Selenium May be Another Contributor to Honey Bee Health Problems
Yesterday we wrote about how diesel fumes may be contributing to Honey Bee Colony Collapse Disorder (CCD), a phenomenon that has resulted in decreased populations of managed honey bees. Possible causes of CCD have included invasive mites, pathogens, pesticide residues, poor nutrition, habitat loss, and stress. But now, a new study suggests that there may be one more: selenium.
Entomologists at the University of California, Riverside have found that the four main forms of Se in plants — selenate, selenite, methylselenocysteine and selenocystine — cause mortality and delays in development in the honey bee.
“Metal pollutants like selenium contaminate soil, water, can be accumulated in plants, and can even be atmospherically deposited on the hive itself,” said Kristen Hladun, the lead author of the study and a postdoctoral entomologist. “Our study examined the toxic effects of selenium at multiple life stages of the honey bee in order to mimic the chronic exposure this insect may face when foraging in a contaminated area.”
The article, “Effects of selenium on development, survival, and accumulation in the honeybee (Apis mellifera L.),” is published in the Oct. 2013 issue of the journal Environmental Toxicology and Chemistry.
Se contamination is a global problem originating from naturally contaminated soils and a multitude of anthropogenic sources including mining and industrial activities such as petroleum refining and coal-power production, as well as where agricultural runoff is collected and can concentrate selenium from the surrounding soils.
Low Se concentrations are beneficial to many animals; in particular, it is a critical component of an antioxidant enzyme. Slightly higher concentrations, however, are toxic. Several insect species suffer toxic effects from feeding on Se-contaminated food.
In the case of the honey bee, Se enters the body through ingestion of contaminated pollen and nectar. Organic forms of Se can alter protein conformation and cause developmental problems, and inorganic forms of Se can cause oxidative stress.
“It is not clear how selenium damages the insect’s internal organs, or if the bee has the ability to detoxify these compounds at all,” Hladun said. “Further research is necessary to examine the cellular and physiological effects of selenium.”
Hladun explained that honey bees may also be more susceptible than other insects due to a lack of detoxification enzymes that other insects still possess. Further, honey bees at the larval stage are more susceptible to selenium relative to other insect species.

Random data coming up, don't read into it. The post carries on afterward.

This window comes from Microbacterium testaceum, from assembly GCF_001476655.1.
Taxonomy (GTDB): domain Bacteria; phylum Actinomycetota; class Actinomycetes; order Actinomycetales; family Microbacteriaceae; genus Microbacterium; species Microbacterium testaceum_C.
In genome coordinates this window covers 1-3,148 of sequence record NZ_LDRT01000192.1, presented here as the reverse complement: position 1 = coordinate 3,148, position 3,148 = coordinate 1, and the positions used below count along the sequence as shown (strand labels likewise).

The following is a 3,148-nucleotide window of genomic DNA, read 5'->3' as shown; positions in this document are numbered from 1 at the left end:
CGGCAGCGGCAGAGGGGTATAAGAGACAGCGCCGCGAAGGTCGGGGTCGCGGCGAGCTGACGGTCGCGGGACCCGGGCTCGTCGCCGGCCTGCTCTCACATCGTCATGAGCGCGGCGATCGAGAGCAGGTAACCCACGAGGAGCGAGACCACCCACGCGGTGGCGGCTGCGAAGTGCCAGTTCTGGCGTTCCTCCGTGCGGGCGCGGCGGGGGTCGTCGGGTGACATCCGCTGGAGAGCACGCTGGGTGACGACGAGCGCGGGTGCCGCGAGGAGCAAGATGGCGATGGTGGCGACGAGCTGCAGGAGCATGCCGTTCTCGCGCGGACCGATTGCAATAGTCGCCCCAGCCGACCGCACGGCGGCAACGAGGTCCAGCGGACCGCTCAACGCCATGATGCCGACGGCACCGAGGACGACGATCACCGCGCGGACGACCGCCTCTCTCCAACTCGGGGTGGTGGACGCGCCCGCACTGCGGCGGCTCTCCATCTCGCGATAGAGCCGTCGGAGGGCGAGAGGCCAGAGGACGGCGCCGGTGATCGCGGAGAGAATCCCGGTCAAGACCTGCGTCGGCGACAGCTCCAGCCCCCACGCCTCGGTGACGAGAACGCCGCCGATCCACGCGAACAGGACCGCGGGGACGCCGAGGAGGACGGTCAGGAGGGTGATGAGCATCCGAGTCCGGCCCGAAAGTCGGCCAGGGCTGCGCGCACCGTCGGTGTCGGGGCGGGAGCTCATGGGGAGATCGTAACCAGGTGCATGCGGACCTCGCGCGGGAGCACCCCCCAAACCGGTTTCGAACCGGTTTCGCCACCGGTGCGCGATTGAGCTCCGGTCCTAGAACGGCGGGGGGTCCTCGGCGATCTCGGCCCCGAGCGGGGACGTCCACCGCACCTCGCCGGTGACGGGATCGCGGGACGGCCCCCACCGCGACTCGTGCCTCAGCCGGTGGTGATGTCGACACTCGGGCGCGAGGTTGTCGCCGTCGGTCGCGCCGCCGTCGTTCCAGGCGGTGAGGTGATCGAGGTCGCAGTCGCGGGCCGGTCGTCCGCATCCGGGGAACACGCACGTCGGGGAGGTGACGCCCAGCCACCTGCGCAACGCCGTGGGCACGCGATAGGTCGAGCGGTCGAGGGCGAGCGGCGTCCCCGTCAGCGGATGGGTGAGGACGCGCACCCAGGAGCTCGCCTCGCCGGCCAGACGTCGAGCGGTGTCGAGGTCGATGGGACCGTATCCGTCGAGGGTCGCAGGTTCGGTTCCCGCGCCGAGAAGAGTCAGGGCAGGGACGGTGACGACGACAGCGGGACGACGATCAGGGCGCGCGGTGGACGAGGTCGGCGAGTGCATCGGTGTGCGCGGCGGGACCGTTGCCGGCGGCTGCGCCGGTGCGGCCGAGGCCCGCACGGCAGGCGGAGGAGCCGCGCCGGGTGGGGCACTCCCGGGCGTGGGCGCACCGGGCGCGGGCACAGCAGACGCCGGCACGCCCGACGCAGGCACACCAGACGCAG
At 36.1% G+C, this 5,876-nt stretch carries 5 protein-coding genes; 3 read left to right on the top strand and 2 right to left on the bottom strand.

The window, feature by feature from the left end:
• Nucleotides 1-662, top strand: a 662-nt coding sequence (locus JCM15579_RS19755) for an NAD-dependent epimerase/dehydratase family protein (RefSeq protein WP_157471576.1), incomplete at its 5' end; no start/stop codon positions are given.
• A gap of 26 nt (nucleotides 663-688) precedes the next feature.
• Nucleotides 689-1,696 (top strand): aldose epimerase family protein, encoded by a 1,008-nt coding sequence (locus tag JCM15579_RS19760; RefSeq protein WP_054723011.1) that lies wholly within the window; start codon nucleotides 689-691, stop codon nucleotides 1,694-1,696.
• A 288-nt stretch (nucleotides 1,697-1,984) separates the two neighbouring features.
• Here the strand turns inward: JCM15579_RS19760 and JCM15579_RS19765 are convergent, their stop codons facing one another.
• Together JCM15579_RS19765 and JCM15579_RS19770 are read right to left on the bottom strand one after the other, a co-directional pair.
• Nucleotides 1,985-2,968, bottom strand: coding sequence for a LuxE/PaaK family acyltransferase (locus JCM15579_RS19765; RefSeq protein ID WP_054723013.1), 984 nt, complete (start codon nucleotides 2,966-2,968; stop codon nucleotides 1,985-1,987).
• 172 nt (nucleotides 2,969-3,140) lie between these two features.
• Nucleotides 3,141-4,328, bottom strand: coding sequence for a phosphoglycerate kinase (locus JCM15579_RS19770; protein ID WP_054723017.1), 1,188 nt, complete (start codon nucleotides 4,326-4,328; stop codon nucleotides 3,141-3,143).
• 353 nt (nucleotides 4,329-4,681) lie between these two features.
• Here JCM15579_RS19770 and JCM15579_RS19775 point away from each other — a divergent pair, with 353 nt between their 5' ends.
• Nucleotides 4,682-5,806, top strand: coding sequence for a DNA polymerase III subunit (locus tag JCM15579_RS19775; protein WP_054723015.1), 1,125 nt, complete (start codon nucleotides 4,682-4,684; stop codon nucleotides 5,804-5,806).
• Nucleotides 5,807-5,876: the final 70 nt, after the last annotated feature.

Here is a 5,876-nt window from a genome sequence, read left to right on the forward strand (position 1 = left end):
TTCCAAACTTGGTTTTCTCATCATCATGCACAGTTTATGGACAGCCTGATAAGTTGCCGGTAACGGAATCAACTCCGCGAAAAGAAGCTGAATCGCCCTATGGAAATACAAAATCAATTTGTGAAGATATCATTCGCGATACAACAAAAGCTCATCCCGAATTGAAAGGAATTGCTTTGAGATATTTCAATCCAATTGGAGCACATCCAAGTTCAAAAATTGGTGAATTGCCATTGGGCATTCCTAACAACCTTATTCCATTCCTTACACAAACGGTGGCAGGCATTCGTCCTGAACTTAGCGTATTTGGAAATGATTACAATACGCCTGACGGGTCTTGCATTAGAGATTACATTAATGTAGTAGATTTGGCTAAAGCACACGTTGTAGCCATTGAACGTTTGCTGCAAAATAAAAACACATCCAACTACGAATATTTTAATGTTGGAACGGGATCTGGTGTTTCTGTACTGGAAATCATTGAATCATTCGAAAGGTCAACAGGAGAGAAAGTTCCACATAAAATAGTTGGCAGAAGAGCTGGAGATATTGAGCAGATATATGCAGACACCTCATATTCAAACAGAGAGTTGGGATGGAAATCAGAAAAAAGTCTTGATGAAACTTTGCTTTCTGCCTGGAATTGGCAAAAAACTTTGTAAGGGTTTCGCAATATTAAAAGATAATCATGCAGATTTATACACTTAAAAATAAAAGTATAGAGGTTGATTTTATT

“Mortality within the hive can reduce the number of workers and foragers overall,” she said. “The forager’s ability to tolerate high concentrations of selenium may act against the colony as a whole. Honey bees are social animals and their first line of defense against environmental stressors is the foraging bees themselves. High concentrations of Se will not kill foragers outright, so they can continue to collect contaminated pollen and nectar, which will be stored and distributed throughout the colony.”
“Selenium occurs naturally in many places around the world, but it also is a byproduct of many industrial activities, and finding ways of recovering and recycling it is key to minimizing the damage to the environment,” Hladun said. “Currently, researchers are exploring its use in solar energy technologies.”
According to Hladun, knowing which contaminants are the most important to regulate is key to minimizing the exposure of honey bee hives to contaminants.
“Beekeepers can take steps to prevent bees from foraging during flowering periods of plants that have exceptional pollutant levels or to move hives away from contaminated areas,” she said. “Also, better management of weedy plant species that are known to be Se-accumulators can prevent them from becoming a route of exposure.”
Currently the researchers are conducting experiments feeding honey bee colonies with Se-laden food. They will monitor the bees for changes in survival and behavior. In addition, they are exploring the effects of other metal pollutants (cadmium, copper, and lead in particular) that have been found in honey bee hives, especially the ones located near urban or industrial areas.
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